The Use Of Acupressure In Massage Therapy Treatments
Tuesday, March 13, 2012 at 8:37PM
Dr. Martin Dziak in Massage Therapy, acupressure, acupressure in massage, chinese medicine, massage, massage therapy
By Dave Hanemaayer RMT CAMA, Registered Massage Therapist and Acupuncture Practicioner

Introduction

Acupressure has been practiced as a healing art for at least 5,000 years through Traditional Chinese Medicine (TCM). This complete health system has been documented for use in treating over 3,000 conditions that is totally natural and taps your own body’s ability to heal itself.

The Traditional Chinese Medicine View

Similar to acupuncture with needles, pressure is applied instead with either the fingers, thumbs knuckles or elbow. Acupressure works to stimulate specific “acu” points located along lines through the body called in Traditional Chinese Medicine (TCM) “meridians”. There are 14 main meridian lines that contain over 600 “acu” points. These meridians cannot be physically seen - they are separate from the western anatomical interpretation of nerves, blood vessels and lymphatic ducts.

TCM views meridians as series of channels that carry “qi” (aka “vital energy”, pronounced “chee”) through the body. When qi is able to flow through the meridians in a balanced and even way, the result is good health. When you experience pain or illness it is an indication that there is a block or leak in the energy flow within your body. By stimulating a specific combination of acupoints, the aim is to promote a “healing response” that restores proper balance and health in the body.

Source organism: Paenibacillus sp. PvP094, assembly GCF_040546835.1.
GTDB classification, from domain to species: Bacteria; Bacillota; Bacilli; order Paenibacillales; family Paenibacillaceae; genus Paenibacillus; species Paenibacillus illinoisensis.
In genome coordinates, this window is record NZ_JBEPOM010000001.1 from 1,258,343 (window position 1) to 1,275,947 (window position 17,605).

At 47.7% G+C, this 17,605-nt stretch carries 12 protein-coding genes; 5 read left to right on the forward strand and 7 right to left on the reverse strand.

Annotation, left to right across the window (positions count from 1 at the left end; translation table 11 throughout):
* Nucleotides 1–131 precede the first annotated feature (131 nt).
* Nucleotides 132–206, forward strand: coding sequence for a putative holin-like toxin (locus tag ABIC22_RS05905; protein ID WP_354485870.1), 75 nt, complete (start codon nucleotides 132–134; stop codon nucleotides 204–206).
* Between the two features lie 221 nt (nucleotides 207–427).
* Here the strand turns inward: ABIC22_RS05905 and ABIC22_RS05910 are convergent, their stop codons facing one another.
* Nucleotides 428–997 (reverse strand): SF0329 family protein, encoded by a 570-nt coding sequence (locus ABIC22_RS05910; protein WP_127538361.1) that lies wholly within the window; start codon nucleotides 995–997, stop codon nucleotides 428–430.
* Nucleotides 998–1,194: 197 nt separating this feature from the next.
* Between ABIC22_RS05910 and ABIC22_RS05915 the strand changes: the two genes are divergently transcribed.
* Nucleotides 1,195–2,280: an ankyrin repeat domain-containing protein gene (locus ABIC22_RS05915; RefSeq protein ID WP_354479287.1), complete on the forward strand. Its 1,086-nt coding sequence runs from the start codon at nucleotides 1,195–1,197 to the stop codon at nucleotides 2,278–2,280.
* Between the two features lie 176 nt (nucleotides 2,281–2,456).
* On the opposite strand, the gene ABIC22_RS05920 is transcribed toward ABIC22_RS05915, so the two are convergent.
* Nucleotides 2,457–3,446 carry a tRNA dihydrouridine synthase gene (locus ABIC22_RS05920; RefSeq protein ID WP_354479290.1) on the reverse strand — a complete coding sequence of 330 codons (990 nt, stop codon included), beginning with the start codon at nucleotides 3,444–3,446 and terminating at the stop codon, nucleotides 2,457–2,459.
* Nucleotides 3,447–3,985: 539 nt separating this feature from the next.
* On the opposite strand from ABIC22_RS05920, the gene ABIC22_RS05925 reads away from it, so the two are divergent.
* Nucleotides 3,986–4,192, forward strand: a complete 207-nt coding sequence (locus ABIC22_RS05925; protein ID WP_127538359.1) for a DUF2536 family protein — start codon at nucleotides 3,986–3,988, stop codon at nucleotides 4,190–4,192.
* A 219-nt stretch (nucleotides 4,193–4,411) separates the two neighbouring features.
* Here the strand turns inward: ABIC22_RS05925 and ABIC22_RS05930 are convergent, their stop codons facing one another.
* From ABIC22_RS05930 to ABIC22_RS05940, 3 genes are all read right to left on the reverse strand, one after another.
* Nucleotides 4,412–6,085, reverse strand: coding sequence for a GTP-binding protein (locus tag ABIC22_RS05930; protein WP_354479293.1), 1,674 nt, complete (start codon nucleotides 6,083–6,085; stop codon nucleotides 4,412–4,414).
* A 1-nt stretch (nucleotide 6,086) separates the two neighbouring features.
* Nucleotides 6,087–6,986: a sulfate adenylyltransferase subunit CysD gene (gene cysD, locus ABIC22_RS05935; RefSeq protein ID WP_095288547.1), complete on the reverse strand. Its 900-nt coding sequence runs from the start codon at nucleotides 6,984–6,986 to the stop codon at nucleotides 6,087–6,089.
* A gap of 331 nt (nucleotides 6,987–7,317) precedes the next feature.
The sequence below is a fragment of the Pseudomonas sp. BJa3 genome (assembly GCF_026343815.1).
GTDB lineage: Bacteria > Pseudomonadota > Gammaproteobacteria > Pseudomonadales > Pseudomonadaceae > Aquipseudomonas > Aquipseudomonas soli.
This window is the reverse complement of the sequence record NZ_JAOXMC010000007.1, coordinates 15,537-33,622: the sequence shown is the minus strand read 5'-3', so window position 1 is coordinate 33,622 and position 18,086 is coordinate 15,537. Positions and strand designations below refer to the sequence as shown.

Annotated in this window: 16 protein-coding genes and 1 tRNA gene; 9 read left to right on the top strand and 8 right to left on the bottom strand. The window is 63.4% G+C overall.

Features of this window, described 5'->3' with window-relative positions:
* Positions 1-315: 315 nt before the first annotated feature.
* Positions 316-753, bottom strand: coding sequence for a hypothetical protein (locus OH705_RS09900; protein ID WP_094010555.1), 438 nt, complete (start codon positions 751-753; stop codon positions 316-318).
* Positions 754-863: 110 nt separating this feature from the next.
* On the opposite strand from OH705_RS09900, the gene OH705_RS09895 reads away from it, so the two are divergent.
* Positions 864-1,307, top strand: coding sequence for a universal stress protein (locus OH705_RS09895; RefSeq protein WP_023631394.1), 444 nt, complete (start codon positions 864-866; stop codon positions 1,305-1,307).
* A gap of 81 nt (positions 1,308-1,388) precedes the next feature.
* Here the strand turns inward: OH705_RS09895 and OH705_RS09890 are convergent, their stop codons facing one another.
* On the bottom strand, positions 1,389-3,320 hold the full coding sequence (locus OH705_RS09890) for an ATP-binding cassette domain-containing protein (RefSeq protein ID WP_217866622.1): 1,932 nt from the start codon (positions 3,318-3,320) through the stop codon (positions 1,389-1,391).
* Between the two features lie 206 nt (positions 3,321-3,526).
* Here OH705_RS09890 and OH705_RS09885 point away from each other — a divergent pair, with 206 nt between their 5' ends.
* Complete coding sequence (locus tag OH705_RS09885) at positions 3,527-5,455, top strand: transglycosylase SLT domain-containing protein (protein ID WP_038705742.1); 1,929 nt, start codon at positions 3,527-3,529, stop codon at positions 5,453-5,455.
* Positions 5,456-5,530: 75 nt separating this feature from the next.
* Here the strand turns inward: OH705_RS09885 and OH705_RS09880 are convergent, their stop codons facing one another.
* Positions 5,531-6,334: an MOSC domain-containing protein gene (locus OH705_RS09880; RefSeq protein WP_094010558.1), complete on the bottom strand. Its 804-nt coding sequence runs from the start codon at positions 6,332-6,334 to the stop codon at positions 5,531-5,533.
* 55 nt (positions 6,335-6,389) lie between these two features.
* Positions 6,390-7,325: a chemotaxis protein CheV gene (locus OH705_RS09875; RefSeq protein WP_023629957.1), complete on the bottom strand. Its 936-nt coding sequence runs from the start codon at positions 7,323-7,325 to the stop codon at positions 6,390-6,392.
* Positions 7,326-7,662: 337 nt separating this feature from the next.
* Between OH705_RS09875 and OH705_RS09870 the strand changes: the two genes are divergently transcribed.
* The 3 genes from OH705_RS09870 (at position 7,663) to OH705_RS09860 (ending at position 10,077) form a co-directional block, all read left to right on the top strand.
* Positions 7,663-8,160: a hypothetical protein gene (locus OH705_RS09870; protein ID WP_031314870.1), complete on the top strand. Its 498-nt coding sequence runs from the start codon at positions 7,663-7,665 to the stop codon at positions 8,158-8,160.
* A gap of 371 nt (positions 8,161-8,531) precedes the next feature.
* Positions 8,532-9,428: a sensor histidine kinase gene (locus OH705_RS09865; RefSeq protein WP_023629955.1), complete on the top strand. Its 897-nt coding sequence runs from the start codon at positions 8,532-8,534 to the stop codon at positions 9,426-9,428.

The Scientific View

Despite not being physically able to view meridian lines, some scientific evidence is emerging supporting the physical presence of meridian lines in the body.

It is theorized that the “healing response” triggered by acupressure promotes an intricate internal process. Pain, injury or stimulation to your body alerts it to unleash a host of naturally occurring compounds to heal the affected area. The heart rate increases, blood pressure is altered and the delivery of endorphins and nutrients required for repair is excellerated. This speeds up the elimination of toxins from the damaged area, which also promotes healing.

In summary, acupressure induces a healing response by stimulating injury through pressure. When applied to specific acupoints along the meridians at different spots for different conditions, this pressure tricks the body into thinking it has been damaged. The body then produces endorphins to relieve distress in the organs and systems corresponding to that acupressure point. While the body is healing at the point of pain, it also produces a healing response all along the meridian.

Conclusion

Acupressure is one of Dave's favourite techniques utilized in his massage therapy treatments. It is a perfect compliment to laser acupuncture for many different pain syndromes such as neck pain, back pain, stress, carpal tunnel, sciatica, tennis elbow and more.

Article originally appeared on Kitchener Chiropractor Massage therapist (http://targettherapeutics.com/).
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